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Accounts Payable Clerk Career Guide

What is an accounts payable clerk?

An accounts payable clerk handles a company’s bills and makes sure they get paid on time. Their job is really important for the company’s financial matters. They pay suppliers and vendors, ensuring there are no late fees or problems with business relationships. By taking care of cash going out for expenses, they help keep the company’s finances in good shape and maintain trust with business partners.

Duties and responsibilities

An accounts payable clerk’s main job is to check and pay invoices from vendors and suppliers. They verify that everything on the invoice is correct, like whether the goods or services were received and priced correctly. Then, they enter these details into a financial software system. They set up payments, often using checks or electronic transfers, and keep track of all these transactions.

They also make sure the company’s records match the vendor statements, which is called reconciliation. If there are any mistakes or differences, they have to fix them, sometimes by talking with vendors or other teams in the company. They might also make reports showing what the company owes to others.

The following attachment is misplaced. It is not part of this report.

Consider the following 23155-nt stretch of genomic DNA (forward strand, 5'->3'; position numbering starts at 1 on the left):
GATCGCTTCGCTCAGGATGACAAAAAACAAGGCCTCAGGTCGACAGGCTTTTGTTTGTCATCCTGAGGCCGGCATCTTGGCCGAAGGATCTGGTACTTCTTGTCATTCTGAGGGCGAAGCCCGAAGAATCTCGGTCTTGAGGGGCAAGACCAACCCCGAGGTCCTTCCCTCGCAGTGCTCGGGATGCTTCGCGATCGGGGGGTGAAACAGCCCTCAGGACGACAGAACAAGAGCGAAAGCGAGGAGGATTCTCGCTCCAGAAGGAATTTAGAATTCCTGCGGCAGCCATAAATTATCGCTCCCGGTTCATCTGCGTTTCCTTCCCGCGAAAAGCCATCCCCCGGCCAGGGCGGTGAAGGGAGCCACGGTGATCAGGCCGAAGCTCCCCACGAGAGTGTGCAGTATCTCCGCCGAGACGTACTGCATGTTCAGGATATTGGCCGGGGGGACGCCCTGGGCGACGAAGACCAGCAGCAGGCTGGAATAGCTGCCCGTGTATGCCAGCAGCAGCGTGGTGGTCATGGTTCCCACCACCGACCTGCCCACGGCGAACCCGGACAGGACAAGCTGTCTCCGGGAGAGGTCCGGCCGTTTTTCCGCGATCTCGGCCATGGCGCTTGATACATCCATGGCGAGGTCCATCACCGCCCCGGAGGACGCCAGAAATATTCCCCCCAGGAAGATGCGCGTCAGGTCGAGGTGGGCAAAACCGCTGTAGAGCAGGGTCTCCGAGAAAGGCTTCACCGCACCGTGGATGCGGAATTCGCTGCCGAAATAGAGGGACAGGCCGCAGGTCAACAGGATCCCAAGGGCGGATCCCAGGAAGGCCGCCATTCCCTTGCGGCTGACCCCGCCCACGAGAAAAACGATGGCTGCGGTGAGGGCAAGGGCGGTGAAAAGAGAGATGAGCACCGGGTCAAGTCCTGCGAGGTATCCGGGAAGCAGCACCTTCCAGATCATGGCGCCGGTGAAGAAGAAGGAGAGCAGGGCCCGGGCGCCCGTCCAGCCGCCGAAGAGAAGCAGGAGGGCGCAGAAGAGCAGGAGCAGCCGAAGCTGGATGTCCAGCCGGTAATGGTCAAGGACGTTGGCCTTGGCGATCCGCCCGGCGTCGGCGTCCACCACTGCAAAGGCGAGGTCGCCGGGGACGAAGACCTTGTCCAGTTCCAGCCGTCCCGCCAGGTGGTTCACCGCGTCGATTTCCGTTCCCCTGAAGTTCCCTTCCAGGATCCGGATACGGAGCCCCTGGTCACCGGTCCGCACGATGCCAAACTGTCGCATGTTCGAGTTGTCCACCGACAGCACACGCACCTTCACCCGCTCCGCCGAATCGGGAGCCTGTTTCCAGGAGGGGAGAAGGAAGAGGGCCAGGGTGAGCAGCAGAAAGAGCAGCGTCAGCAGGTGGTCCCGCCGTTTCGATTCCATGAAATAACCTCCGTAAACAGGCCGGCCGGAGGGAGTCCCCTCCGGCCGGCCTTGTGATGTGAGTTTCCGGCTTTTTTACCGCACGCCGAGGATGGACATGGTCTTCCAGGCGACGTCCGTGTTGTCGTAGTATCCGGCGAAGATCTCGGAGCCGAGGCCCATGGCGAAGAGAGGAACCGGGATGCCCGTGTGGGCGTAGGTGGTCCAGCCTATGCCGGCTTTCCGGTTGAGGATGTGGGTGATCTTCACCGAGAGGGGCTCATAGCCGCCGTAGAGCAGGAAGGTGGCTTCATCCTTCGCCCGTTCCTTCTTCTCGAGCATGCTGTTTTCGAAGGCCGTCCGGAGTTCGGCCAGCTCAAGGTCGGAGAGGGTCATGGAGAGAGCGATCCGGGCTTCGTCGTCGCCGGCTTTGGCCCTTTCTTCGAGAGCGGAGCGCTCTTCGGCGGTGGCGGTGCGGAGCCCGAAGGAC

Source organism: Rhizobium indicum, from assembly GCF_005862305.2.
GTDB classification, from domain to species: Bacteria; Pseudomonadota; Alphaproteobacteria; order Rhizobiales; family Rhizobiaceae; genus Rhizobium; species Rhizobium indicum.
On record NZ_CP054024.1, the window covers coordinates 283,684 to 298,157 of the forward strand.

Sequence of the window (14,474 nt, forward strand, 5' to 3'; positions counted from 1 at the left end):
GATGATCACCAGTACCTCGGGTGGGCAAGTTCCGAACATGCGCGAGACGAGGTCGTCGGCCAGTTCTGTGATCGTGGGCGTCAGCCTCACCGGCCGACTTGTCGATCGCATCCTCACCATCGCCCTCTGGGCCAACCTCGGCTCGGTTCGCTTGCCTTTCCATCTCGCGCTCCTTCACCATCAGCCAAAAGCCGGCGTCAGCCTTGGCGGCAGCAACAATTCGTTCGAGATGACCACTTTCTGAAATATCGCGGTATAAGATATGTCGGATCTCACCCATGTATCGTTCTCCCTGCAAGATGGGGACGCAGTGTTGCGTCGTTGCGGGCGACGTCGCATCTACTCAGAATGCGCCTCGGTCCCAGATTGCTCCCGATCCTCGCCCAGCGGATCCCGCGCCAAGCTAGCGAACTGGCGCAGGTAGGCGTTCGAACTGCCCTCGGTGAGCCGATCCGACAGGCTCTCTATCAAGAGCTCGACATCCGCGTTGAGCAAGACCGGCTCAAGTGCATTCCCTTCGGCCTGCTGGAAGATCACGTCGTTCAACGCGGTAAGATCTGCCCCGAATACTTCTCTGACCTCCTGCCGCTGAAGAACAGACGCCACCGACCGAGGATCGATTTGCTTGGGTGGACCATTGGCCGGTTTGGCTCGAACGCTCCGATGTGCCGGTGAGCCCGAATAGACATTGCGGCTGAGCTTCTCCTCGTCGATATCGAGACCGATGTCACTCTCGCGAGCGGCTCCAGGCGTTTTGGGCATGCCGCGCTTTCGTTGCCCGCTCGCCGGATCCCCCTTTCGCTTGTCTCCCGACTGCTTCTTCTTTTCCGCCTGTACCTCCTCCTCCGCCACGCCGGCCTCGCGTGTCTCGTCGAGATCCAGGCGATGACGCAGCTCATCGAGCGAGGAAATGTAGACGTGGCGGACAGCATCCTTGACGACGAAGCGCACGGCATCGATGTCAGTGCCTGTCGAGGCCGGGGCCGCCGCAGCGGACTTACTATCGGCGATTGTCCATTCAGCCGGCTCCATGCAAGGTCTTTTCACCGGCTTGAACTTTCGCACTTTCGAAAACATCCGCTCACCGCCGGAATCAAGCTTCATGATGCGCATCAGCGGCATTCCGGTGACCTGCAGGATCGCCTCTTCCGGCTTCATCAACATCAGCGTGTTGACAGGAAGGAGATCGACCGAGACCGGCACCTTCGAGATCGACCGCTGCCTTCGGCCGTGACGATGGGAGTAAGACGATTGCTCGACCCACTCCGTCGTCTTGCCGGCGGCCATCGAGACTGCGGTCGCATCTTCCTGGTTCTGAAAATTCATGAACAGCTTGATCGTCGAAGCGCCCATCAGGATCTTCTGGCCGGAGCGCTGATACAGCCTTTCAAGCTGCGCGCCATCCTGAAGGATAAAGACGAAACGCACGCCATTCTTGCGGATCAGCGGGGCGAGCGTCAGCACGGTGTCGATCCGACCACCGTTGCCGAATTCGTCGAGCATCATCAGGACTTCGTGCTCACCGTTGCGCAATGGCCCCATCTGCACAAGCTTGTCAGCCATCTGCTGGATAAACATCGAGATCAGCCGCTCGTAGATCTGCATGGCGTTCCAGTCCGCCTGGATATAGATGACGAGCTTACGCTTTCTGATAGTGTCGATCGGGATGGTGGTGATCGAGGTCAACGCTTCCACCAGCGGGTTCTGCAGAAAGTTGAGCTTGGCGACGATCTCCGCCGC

Work environment

Accounts payable clerks usually work in an office, mainly in the finance or accounting department. They spend a lot of time at their desks, using computers and accounting software. The job requires them to be really careful with details because they’re dealing with money and need to get everything right.

Typical work hours

Accounts payable clerks normally work a regular 40-hour week during typical business hours. But sometimes, like at the end of a financial month, quarter, or year, they might need to work extra to get all invoices sorted, payments done, and accounts matched up. Some companies might have part-time clerks too, especially if there aren’t too many transactions or if the business isn’t very big.